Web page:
Majority of aspiring entrepreneurs these days to want to build a tech-based business, be it a mobile app, a cloud-based service or a social sharing platform. It’s the current state of the world we live in – more and more of us are tech native. But we’re not necessarily software developers or network architects. Far from it. While knowing how to code certainly helps if you’re trying to found a tech startup, it’s not an absolute imperative. At the moment, tech startups couldn’t be hotter. The only problem for entrepreneurs? Most of them think of snakes when they hear python and have no idea what ruby on rails means. But if you’re convinced that your complete lack of technical know-how is an obstacle you can’t overcome on your path to founding a business with roots in tech, there are more than a few tech startups founded by non-tech inclined people who you can look to for inspiration. The basic advice is to focus on what you do best and then build your enterprise around those skills. If you’re an good salesperson, let that be your specialty. Storytelling, after all, is important in the tech business, as you’re always trying to connect with and persuade other people. Give people a reason to listen and you’re on your way to convincing them.
- Know what you can and can’t do: There are different levels to not having technical skills – ranging from not knowing how to set up the email on your smartphone to not knowing how to operate a VCR. You can still found a tech startup regardless of the category you’re in, but where you are technically will have a huge impact on what it will take for you to succeed. Even though you are non-technical, you might still have some very valuable skills. Focus on what you can do and make a list of it. Aside from coding, tech startups need a lot of work in many areas such as research, fundraising, recruiting, marketing, PR, etc. Write down all of your relevant skills and list what you will do and by what date. It is important to have this in writing and to set deadlines. Without measurable goals, there is a good chance that it won’t happen.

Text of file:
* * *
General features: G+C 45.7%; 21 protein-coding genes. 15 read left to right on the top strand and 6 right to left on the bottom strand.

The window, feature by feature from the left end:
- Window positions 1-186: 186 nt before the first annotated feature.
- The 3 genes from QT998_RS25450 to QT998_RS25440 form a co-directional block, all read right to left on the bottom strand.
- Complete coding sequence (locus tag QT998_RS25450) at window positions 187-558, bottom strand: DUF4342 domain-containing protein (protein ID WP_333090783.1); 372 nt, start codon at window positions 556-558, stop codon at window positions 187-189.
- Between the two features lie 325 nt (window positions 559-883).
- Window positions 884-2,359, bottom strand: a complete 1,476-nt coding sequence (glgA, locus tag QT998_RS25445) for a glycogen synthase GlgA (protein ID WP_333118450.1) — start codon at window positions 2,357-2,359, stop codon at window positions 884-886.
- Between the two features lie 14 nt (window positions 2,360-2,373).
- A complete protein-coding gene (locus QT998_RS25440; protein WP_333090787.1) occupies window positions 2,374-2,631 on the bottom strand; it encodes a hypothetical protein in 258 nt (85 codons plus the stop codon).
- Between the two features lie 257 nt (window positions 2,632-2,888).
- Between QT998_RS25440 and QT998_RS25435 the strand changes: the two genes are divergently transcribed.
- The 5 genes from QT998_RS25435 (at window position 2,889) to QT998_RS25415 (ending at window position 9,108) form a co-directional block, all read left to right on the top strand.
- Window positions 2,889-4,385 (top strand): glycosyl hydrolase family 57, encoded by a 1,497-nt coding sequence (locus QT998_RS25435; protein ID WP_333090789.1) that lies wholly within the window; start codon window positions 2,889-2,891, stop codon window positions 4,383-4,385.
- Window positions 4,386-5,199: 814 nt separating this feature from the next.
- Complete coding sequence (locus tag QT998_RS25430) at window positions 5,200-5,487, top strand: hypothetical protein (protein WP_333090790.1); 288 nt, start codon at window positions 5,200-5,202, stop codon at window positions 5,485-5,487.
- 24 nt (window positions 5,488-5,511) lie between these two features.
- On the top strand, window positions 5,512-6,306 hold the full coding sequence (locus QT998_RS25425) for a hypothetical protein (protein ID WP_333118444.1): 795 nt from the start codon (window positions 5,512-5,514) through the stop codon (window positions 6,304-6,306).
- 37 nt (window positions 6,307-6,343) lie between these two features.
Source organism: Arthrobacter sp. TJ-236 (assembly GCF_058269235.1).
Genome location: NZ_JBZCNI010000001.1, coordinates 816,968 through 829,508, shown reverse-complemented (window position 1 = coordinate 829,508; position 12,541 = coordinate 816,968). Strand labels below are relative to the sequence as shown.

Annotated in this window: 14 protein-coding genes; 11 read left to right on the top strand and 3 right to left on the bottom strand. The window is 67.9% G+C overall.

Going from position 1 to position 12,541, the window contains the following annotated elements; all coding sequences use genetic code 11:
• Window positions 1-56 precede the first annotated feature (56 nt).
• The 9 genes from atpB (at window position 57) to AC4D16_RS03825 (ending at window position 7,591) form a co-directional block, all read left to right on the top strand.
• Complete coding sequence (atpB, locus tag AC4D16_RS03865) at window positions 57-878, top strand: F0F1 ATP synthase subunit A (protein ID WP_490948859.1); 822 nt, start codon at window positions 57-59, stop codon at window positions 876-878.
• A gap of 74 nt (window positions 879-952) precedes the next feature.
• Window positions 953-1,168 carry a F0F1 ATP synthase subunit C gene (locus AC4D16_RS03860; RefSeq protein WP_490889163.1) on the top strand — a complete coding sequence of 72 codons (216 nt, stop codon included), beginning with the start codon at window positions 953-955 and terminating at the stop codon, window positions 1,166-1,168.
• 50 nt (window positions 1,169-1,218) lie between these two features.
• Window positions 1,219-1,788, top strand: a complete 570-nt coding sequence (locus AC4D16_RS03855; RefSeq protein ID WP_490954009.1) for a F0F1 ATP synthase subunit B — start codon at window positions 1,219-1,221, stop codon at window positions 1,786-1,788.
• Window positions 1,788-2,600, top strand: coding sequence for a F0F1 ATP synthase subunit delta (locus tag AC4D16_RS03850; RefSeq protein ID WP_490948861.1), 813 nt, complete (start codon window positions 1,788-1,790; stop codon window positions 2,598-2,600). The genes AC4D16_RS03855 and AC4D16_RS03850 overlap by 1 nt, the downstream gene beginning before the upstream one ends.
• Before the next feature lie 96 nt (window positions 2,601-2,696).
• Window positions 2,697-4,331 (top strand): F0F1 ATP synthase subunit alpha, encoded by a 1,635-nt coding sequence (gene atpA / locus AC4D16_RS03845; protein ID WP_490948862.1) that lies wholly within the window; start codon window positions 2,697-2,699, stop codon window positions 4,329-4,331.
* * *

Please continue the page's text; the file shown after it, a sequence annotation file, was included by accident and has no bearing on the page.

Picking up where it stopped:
- Network: Networking and forming valuable connections is crucial to the success of any startup. More so if you have no technical experience. Apart from needing to find competent developers, you will also need mentorship and an outside source of funds. The team behind Hukkster – a service for assisting shoppers buy items at the price they want – networked for a long time before even starting out. “We talked to anyone and everyone that we knew or maybe grandma’s uncle knew that was in the start-up space,” said Katie Finnegan. “We did that for three or four months. Like, every weekend.”
- Don’t be afraid to look dumb: You might feel silly more than a few times when you ask your development team to explain an unfamiliar concept, but that shouldn’t stop you from asking. You will feel much less dumb when you end up with the exact product that you want. When your tech startup team starts talking in technical jargon and loses you completely, don’t be afraid to ask what they mean and get explanations for what you don’t understand. Be comfortable when digging into the details because it will help you learn the jargon as well. Don’t just say, ‘Oh, they’re the experts,’ because it’s your company, and at the end of the day, you’re accountable for the decisions made.
- Get a technical cofounder: The process of getting a cofounder for your tech startup is more like a series of projects which will serve as tests – not just of the person’s ability, but also of their character and whether or not you would like to work with them long-term. If you work well with someone, take on another small project. If they’re not a good fit, move on to the next person. Take small steps and keep in mind that technical skills are important, but it is only part of the package you are looking for. You want the person to have a personality that will be a good fit for the company you are starting.